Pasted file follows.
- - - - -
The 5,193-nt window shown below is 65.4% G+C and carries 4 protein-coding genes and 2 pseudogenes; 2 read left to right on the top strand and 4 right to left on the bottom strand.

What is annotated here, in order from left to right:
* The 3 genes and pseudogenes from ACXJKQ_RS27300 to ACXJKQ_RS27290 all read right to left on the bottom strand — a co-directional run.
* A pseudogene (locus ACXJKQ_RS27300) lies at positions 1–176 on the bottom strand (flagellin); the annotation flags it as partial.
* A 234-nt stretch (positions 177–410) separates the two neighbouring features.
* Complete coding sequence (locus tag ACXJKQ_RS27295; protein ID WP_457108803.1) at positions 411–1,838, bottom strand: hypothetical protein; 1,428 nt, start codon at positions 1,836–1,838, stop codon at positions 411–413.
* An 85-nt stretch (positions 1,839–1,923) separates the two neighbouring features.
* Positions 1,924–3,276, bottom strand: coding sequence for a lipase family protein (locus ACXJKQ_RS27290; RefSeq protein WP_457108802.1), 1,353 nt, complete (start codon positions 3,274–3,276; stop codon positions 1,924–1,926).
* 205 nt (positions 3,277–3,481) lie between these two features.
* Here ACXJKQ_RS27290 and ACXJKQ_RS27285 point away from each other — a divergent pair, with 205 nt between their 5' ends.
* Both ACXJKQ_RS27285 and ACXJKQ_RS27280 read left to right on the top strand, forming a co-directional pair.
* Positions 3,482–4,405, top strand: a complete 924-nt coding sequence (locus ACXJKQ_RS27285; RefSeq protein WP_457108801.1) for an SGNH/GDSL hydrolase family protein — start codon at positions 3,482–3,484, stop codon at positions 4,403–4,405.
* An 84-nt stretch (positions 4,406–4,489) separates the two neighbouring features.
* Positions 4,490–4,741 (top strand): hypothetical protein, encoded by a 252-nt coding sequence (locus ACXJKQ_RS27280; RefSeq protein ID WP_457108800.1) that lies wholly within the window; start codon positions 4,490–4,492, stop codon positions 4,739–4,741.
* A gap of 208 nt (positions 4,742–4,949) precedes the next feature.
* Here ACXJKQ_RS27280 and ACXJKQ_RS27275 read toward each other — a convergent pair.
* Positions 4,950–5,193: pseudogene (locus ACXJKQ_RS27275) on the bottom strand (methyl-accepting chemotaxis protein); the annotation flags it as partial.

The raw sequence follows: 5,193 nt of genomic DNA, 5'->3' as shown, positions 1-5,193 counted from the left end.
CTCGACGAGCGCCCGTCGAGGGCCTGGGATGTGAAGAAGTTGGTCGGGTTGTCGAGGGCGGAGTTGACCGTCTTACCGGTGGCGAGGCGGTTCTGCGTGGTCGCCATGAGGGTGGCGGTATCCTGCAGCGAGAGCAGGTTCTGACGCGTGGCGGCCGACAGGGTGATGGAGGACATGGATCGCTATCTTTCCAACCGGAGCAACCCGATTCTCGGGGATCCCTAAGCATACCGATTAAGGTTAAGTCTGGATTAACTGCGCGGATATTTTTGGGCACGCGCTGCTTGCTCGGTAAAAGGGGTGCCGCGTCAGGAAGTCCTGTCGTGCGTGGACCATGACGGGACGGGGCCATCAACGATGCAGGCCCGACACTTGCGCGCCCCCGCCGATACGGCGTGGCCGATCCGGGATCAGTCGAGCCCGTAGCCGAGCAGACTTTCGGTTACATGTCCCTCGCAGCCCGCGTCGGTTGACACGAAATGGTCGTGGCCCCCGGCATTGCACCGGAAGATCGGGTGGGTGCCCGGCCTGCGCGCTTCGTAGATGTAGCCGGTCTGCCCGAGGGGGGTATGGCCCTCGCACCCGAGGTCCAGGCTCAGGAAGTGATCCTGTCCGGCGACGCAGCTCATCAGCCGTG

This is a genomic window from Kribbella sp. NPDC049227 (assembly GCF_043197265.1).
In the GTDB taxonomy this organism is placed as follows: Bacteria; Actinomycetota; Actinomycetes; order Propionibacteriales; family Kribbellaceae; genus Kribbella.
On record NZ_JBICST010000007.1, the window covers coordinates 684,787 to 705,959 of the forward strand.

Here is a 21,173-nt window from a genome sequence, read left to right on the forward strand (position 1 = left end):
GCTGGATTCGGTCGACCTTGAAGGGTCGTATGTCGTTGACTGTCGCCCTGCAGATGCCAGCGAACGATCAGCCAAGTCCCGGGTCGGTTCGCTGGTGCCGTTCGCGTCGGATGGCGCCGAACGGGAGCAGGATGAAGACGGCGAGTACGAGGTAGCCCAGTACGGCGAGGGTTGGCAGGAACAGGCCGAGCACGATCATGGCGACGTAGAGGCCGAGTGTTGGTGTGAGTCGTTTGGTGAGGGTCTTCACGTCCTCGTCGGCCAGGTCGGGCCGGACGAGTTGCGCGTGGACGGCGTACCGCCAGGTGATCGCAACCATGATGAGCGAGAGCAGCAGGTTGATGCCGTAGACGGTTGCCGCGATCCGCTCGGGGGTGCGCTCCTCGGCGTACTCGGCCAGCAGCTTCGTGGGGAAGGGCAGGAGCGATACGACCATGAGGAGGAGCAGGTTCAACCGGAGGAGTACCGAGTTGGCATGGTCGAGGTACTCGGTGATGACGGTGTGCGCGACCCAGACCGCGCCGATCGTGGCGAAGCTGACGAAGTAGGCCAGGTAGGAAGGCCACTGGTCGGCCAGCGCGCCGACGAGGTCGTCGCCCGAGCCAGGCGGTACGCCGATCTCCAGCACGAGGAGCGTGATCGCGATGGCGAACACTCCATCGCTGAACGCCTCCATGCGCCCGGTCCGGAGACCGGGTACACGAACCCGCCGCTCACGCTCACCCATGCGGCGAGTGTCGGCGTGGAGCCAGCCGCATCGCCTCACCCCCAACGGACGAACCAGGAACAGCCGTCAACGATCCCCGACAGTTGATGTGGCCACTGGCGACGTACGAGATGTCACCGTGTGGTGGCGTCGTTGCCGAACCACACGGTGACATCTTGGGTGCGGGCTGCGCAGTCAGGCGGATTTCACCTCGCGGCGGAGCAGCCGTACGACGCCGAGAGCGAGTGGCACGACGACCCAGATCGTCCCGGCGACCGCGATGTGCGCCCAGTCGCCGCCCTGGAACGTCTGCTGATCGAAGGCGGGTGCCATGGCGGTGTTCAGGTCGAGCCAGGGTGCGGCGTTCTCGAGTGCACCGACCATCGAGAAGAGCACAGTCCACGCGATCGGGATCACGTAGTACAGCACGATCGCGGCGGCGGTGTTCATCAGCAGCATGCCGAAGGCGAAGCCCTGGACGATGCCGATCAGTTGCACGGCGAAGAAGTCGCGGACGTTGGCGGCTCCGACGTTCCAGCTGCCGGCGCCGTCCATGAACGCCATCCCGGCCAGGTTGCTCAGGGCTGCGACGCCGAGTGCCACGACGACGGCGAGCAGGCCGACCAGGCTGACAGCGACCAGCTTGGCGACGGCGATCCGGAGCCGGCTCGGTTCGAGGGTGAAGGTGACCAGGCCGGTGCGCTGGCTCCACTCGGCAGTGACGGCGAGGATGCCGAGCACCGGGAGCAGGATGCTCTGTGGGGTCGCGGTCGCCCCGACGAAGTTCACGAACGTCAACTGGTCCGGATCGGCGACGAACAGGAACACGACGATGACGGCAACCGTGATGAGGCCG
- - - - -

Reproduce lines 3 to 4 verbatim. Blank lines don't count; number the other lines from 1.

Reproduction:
* The 3 genes and pseudogenes from ACXJKQ_RS27300 to ACXJKQ_RS27290 all read right to left on the bottom strand — a co-directional run.
* A pseudogene (locus ACXJKQ_RS27300) lies at positions 1–176 on the bottom strand (flagellin); the annotation flags it as partial.